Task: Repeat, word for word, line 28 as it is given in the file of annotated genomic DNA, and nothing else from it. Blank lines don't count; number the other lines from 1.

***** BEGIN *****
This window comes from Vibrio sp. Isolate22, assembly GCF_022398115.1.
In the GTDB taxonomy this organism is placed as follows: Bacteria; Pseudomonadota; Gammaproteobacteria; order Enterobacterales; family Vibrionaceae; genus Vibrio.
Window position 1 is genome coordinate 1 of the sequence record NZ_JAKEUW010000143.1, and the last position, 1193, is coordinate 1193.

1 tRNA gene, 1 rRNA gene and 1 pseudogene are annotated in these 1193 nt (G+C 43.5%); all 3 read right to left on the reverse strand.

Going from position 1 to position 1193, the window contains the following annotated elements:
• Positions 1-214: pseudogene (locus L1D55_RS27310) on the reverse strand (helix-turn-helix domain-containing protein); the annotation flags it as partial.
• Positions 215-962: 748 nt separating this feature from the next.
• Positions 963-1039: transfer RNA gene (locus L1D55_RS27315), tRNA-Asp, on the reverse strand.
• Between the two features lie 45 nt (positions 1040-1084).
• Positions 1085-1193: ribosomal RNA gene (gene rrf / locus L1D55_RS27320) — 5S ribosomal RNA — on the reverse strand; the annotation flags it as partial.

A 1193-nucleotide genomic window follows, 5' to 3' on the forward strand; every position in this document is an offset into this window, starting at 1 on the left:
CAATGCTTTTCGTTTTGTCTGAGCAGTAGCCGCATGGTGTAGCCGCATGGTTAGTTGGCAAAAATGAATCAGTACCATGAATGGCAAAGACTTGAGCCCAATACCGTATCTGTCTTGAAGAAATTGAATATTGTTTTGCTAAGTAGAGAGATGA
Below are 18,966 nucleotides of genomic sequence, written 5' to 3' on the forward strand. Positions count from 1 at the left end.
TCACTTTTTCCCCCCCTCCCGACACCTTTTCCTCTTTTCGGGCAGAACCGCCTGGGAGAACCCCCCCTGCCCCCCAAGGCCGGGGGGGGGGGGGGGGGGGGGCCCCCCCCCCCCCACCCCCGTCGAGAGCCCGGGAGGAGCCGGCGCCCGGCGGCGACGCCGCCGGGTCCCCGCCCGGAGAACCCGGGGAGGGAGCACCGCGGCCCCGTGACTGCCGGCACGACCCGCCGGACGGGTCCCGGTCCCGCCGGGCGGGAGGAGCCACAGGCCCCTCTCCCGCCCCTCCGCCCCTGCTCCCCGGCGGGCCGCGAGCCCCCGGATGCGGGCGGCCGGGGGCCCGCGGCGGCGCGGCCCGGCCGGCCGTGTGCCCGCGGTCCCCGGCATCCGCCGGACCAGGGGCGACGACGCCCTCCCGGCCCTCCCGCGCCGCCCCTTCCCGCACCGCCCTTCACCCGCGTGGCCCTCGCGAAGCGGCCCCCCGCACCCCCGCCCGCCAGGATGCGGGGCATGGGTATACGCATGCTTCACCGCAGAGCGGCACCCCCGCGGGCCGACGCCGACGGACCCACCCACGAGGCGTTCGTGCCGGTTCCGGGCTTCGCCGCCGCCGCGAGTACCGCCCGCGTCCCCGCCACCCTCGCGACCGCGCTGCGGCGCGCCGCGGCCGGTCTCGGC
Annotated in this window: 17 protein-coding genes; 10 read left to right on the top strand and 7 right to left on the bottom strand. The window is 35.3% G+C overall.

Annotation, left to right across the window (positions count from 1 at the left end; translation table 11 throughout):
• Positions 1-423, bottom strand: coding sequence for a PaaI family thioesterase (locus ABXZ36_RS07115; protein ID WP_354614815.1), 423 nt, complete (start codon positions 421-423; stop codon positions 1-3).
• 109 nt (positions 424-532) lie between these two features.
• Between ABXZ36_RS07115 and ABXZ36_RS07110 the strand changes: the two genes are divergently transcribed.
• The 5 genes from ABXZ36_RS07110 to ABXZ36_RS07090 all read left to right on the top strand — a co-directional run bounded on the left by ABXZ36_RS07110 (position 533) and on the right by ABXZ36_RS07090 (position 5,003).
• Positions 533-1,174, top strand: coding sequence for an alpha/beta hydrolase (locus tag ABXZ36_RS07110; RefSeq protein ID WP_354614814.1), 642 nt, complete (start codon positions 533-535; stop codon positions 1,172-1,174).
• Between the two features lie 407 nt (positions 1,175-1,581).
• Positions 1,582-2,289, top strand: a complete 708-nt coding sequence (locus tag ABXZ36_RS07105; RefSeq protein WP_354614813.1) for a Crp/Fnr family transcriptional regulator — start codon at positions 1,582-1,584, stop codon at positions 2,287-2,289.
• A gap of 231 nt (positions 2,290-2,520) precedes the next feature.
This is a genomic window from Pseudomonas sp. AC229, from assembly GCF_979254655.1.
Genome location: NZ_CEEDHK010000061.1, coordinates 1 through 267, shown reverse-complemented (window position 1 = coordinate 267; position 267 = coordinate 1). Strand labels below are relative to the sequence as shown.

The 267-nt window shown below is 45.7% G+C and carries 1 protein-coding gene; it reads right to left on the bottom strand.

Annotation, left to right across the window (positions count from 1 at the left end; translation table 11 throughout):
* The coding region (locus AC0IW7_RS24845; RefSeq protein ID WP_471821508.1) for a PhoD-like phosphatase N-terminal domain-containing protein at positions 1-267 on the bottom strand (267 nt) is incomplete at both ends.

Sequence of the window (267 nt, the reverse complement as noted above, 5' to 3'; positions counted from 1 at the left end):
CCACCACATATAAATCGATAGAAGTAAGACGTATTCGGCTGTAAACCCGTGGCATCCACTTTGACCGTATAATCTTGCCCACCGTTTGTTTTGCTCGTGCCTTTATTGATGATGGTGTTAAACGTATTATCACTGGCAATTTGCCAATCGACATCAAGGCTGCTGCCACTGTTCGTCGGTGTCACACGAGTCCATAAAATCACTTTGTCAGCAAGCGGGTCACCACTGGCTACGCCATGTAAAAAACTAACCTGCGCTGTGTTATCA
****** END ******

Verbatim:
Annotation, left to right across the window (positions count from 1 at the left end; translation table 11 throughout):